The medal was awarded to Lari, Pakistan‘s first qualified female architect, in recognition of her humanitarian work since retiring in 2000.
In 1980, the architect co-founded the Heritage Foundation of Pakistan with her husband. After retiring from professional practice, she devoted herself to the foundation and to building disaster-resistant homes for some of Pakistan’s most marginalised communities.
Lari designed Pakistan’s first social housing scheme, Angoori Bagh, while working at Lari Associates, the architecture studio she established in 1964 at the age of 23.
The scheme included 787 dwellings for low-income families arranged into 14 clusters of single-storey, two-storey and three-storey blocks, featuring terraces that extended the living space and provided outdoor space.
Lari House, Pakistan, 1982
In 1982, Lari designed a brutalist concrete house as her own home in Pakistan.
Inside, spaces were separated by stepped changes in levels and double-height volumes were added to encourage air flow through the building.
Pakistan State Oil House, Pakistan, 1991
While at Lari Associates, Lari also designed the landmark Pakistan State Oil House building.
Two wings of the tower building were connected by a grand foyer, which featured a dramatic stepped-glass structure overhead.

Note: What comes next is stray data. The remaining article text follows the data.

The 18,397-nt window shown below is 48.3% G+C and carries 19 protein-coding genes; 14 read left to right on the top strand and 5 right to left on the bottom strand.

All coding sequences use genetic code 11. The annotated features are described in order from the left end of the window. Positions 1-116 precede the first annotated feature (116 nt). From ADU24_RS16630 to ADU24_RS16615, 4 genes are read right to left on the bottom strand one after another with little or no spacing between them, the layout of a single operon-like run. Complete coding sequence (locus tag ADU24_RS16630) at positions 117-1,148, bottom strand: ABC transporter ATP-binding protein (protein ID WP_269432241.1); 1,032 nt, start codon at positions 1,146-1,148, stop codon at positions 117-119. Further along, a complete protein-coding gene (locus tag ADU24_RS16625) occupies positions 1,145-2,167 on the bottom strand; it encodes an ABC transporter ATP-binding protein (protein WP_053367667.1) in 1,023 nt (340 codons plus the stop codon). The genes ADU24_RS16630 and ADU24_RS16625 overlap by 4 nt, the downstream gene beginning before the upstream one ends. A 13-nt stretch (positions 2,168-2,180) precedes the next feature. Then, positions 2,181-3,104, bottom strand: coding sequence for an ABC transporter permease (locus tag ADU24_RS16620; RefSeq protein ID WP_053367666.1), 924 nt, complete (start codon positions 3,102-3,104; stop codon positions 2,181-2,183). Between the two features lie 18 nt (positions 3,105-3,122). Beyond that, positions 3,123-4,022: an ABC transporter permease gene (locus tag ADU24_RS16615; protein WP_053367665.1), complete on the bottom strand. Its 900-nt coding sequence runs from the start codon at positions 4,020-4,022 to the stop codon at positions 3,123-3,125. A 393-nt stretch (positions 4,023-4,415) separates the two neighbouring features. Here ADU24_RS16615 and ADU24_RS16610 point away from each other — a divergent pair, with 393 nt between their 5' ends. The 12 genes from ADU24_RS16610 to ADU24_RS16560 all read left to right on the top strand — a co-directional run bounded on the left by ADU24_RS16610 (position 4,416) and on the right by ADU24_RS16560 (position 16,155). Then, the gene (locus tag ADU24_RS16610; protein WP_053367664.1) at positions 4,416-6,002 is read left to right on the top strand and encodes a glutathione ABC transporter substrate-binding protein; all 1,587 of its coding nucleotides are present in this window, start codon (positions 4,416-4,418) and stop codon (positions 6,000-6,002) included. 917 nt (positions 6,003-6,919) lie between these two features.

Mud Brick One Room House, Pakistan, 2011
In 2011, Lari and the Heritage Foundation of Pakistan worked with local people to build a series of one-room brick houses.
The simple structures feature bamboo roofs built into brick walls, designed to be disaster-resilient and prevent collapse. The brick walls were covered in mud, which residents used to create their own designs on the front of their homes.
Women’s Centre, Pakistan, 2011
The Women’s Centre in Darya Khan is a cylindrical bamboo building raised on stilts to avoid flooding, which Lari described as a key example of her “second phase of life” as an architect – when she focused her attention on humanitarian work.
The centre is part of a trio of buildings designed for vulnerable people, which includes a school and a health clinic with a similar raised bamboo structure.
This mud and lime-plaster stove was designed as an eco-friendly solution for the carbon pollution created by open-fire cooking and the health risks it poses.
Fuelled by agricultural waste like cow dung or sawdust bricks, it was created for women living in rural areas of Pakistan at increased risk of domestic fires and respiratory or heart diseases caused by preparing meals over open fires.
Lari and the Heritage Foundation of Pakistan also built bamboo shelters covered in mud on the site of the Zero Carbon Cultural Centre, to be used as lodgings for people visiting conferences at the community centre.
As part of the foundation’s Green Shelter Programme to build low-cost and low-carbon housing for disadvantaged people, an additional 600 shelters were built in the surrounding villages in Makli and 400 more in Mīrpur Khās and Tando Allahyar.
Tasked with creating a reusable mosque that could replace concrete structures for this year’s Islamic Arts Biennale, Lari designed three dismantlable mosques made from bamboo that could be reassembled on different sites.
Each of the three structures featured a prayer space surrounded by a colonnade with pyramidal roofs, intending to be a more enjoyable space to pray in than the typical concrete structures erected on construction sites.